The high speed burst mode, 6 fps, and low noise of the camera is obviously far superiour than the 300D, and the larger buffer is quite a change from the 300D. 16 RAW images, or around 60 high quality jpgs without having to pause is great for action shots. The write to card speed is also hugely improved from the 300D, meaning I don’t have to worry about filling up the buffer.
The focus points are more sensetive, though with only my macro lens being f2.8 as needed I have not noticed the difference. The center focus point is super sensitive, though I don’t have any lenses with a large enough aperture to take advantage of this.
The af button is still something I have yet to figure out how to use to my advantage, other than starting auto focus during live mode. There are a lot of options for it in the custom functions, but they are somewhat cryptic, and I am used to not having it. Other custom options include controlling what the manual focus switch on the lens does – you can set it to control extra options on focusing or use it to disable lens stabilising, though most IS lenses have a switch for that too
The one new feature which can be realy useful, is on the main control dial there are now 3 custom modes. Each can be set to use P, Av, Tv or M and all other settings, including custom functions such as mirror lockup can be set. I find this really useful for macro shots, where I set one of the custom modes to M with shutter lockup and the two second timer. This allows me to set all the custom settings at once, and revert back to normal shooting with ease. There are also options like long exposure noise reduction and high sensitivity noise reduction which I have yet to really use as they increase the processing time of photos and often I want to see the photo and get on with the next shot.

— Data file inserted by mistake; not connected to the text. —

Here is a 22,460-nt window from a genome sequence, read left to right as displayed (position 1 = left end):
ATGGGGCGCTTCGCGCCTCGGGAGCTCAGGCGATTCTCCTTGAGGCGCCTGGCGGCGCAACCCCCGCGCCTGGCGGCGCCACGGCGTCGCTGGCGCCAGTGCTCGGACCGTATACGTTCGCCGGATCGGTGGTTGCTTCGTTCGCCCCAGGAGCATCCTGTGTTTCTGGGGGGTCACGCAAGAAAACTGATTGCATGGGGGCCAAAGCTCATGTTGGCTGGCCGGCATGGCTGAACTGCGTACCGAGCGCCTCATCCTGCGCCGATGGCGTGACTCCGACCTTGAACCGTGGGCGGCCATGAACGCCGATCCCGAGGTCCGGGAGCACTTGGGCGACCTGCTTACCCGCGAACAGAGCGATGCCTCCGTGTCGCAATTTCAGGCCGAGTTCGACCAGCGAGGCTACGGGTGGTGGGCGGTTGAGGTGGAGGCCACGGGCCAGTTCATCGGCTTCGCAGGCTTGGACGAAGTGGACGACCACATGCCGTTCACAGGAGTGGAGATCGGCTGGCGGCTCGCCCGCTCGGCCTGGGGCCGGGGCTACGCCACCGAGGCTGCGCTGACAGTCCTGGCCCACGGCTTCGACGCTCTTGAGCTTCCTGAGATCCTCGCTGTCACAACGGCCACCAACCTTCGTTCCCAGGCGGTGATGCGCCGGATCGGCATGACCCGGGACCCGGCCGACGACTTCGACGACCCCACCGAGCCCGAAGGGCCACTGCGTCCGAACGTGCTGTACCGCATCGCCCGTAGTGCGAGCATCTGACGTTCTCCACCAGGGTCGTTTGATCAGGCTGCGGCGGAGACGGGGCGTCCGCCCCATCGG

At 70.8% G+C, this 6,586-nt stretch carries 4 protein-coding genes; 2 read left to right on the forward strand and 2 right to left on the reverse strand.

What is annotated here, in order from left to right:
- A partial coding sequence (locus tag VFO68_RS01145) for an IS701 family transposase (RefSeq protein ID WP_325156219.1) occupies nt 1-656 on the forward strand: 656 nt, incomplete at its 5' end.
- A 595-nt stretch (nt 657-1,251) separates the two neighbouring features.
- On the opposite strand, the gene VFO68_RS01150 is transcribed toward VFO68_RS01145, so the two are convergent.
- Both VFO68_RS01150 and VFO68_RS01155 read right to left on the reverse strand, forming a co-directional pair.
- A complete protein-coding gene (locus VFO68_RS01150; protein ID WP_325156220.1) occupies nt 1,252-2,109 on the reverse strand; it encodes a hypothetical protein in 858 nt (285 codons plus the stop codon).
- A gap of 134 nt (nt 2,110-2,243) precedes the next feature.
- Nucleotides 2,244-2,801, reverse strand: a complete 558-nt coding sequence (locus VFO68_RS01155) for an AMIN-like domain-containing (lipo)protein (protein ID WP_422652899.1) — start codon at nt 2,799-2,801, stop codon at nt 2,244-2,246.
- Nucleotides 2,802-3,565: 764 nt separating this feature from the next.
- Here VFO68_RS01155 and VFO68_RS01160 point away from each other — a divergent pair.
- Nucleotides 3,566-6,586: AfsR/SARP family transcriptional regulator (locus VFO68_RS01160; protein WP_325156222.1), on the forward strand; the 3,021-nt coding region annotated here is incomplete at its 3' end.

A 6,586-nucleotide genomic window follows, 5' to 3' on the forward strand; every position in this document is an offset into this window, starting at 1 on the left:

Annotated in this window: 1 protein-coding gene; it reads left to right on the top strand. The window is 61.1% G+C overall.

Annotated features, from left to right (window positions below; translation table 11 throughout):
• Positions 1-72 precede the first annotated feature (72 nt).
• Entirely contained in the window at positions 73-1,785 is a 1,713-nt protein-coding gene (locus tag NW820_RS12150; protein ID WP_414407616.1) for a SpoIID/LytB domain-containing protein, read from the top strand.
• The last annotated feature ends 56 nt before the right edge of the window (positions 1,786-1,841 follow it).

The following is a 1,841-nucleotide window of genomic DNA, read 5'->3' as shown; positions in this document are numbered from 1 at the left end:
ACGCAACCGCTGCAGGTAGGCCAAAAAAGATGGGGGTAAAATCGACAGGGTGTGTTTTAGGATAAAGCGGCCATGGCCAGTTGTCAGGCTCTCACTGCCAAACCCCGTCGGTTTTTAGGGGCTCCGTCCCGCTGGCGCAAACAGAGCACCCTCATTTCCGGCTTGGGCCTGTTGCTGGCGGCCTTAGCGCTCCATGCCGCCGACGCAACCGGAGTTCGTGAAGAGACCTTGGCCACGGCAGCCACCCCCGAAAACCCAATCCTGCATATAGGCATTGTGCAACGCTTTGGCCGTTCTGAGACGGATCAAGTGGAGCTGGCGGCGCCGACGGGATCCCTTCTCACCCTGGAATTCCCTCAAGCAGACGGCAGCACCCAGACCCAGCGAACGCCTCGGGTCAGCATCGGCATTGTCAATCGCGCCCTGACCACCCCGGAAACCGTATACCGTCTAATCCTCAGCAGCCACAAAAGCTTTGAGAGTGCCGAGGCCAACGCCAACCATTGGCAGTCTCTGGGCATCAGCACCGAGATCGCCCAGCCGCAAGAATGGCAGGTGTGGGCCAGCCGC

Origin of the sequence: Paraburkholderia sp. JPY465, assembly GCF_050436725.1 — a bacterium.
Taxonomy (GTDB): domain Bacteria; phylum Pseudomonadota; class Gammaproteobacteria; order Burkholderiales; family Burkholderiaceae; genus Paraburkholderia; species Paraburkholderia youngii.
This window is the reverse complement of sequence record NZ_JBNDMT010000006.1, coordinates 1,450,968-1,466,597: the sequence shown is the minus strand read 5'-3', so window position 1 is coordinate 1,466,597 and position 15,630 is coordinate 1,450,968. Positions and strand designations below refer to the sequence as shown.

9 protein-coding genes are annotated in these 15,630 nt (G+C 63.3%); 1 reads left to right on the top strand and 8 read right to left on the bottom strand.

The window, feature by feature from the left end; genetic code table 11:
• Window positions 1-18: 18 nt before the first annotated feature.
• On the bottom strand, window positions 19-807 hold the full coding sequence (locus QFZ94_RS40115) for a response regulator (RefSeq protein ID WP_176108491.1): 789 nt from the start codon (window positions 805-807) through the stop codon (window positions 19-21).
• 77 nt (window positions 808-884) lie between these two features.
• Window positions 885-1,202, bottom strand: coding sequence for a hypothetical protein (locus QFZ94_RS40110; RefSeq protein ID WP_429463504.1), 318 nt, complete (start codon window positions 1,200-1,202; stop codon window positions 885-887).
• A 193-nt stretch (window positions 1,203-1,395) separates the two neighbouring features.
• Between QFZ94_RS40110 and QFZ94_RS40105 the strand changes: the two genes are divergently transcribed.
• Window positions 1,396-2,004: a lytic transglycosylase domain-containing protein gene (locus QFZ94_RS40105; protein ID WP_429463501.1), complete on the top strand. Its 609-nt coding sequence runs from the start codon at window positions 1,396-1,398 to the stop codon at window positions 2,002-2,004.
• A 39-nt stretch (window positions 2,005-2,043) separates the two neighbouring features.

The mirror lockup, two second timer, and two choices of drive speed (3 and 6 fps) are all new compared to the 300D, though not new to the Canon range of cameras.
The picture styles mode sounds great, especially being able to shoot black and white photos directly from the camera (something my old Canon G2 used to be able to do), however the settings are not picked up on a RAW file by my software (Bibble) so I rarely use it. Black and white is also better when done in post processing as you have many more options, such as selecting the colour channels to use, which is equivalent to using a coloured filter with black and white mode (or black and white film in a film camera).
Overall it is a fantastic camera, though that should not be surprising. Compared to the 300D it feels very professional, and the extra weight just makes it feel more sturdy in your hands and easier to keep steady. The full control of focusing modes and metering is great and means I don’t have to remember which modes are tied to which camera mode as was the case in the 300D where only the sports shooting mode gave you continuous AI servo focus. If you want to use the Live Mode for anything more than accurate macro focusing, I suggest you look elsewhere though
For me, a 400D was too little an upgrade for the money, wheres the 40D really feels like it is worth the upgrade.